Source: Important things happening in Zimbabwe today (part 1) – The Standard November 19, 2017
This is a good time to be in Zimbabwe. There is never a dull moment. Too many issues are unfolding and I am not yet decided whether the advent of social media is a blessing or a curse.
By GLORia NDORO-MKOMBACHOTO
Social media is in the habit of locating us wherever we are and compelling us to peruse and scrutinise the messages it is always delivering. It can be pervasive, often spellbinding but mostly underwhelming. If you lack discipline, you can easily spend the whole day glued to your smartphone or notepad, browsing. Right now social media is abuzz with various news on Zimbabwe, often real time with accompanying analyses and as fact-based news is delivered, so is fake news.
After mining through the information rubble, here is what I believe are the first two important things happening in Zimbabwe today. They are not in any order of importance. Next week we will discuss the remaining three.
l On the political front — The Zanu PF succession race has reached cliffhanger proportions
The nation is getting weary from the suspense. There is no regular information flow at all. The national broadcaster, ZBC, has clearly demonstrated their inability to report anything objective, that is not propaganda, about the armed forces takeover that is not a coup.
The only certainty in our current political climate is that the suspense is both thrilling and incapacitating. It is thrilling in the sense that every day presents a new twist, unforeseen before and incapacitating to the extent it is now very hard to distinguish fact from fiction.
Many are now armchair analysts exchanging with other self-styled political analysts — all of us unqualified — but sharing all the while, on issues around a vicious Zanu PF succession battle not immediately beneficial to ordinary folk.
No matter how close they are to the unfolding saga, anyone who predicts to you what is going to happen tomorrow is lying.
What we know is that there are the captors whose captured are in captivity. There are negotiations with #1 captured to the dismay of the public because what is now becoming apparent is, as time is progressing, that #1 captured is getting support from many self-serving, multi-faced, hero-worshippers within Sadc.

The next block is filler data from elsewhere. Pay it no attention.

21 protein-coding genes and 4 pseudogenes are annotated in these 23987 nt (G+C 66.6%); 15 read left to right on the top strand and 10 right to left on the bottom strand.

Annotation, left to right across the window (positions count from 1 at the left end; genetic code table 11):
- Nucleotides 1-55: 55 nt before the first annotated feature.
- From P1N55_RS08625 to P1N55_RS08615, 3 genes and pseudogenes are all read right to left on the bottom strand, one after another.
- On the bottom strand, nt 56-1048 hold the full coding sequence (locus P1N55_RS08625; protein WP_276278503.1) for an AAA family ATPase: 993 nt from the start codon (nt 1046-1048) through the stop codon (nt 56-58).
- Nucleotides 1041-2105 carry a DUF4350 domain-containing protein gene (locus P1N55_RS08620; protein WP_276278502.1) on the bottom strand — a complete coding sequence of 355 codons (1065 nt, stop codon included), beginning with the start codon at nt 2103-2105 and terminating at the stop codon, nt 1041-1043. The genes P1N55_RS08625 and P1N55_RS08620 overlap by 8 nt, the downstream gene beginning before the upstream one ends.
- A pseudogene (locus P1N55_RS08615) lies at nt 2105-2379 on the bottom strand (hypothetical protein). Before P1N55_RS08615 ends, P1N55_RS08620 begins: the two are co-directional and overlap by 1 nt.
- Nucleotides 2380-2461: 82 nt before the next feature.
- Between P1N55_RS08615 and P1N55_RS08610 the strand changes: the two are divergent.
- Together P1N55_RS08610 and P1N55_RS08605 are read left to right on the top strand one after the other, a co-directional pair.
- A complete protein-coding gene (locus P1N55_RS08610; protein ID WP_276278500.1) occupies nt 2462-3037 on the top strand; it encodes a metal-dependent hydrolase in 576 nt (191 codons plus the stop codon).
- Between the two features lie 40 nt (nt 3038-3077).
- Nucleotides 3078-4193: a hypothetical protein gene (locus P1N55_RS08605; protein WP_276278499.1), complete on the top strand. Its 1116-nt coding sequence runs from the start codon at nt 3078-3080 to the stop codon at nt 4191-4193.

Zimbabwean people are tired. They want change. Now. Any change right now is good change. We are all too aware that there has to be a sequence to that change process, the first one being, seeing the menacing ones, the captured or on lockdown go, by whatever means necessary. Three days ago there was renewed hope as the new dawn seemed to be within reach. Now we are waiting with baited breath.
It is not yet Uhuru
As we remain cautiously optimistic and the jockeying for power continues behind the scenes, the one delightfulness delivered to the nation by the armed forces is the absence of the police on our roads. What a relief. Most of us are self-regulating compliant citizen and intend to keep it that way whether the police is on the roads or not. Be that as it may, the citizens of Zimbabwe remain minimised as outlier spectators, forever seeking basic needs and fearfully distressed as a captivated audience.
What is undesirable and unwanted, however, is for those with the tools and machinery to protect our Constitution, to unexpectedly turn rogue on us causing death, anarchy and mayhem. History is littered with anecdotal evidence highlighting that nothing ever good comes out when this bloc seizes citizens’ spaces. From where I am sitting, your guess is as good as mine as to whether or not this scenario will play out at all. So we shall all wait and see.
l On the employment front — As many with higher education are flat broke, those with real skills are flourishing
We need to have the readiness and preparedness to take advantage of the opportunities that will be presented by a new dispensation. Unfortunately, one of the menacing and disturbing challenges facing Zimbabwe today is education, compromised by lack of knowledge and wisdom. Yes, you can be very educated, but lack appropriate knowledge and relevant wisdom.
On a per capita basis, white folk in Zimbabwe are less book smart than their black counterparts yet on the innovative, creative and highly skilled and adaptable grid, they thrash black people by a wide margin. White folk understand how to live in Africa. The majority of black people do not.
White folk brought us their version of education on a boat, taught it in their language, via a textbook and left us with an insurmountable yearning for a corner office, clad in a “suit” or “costume” (my pet peeves) and disappeared into the veld in safari garb to make a handsome living.
Mentally, we are conquered and defeated. We abandoned all our African knowledge systems and today ourselves and our children are stuck, all weary and sweaty from the scotching African sun, pounding the streets of our towns with meaningless CVs devoid of demonstrable skills, in a hireless economy.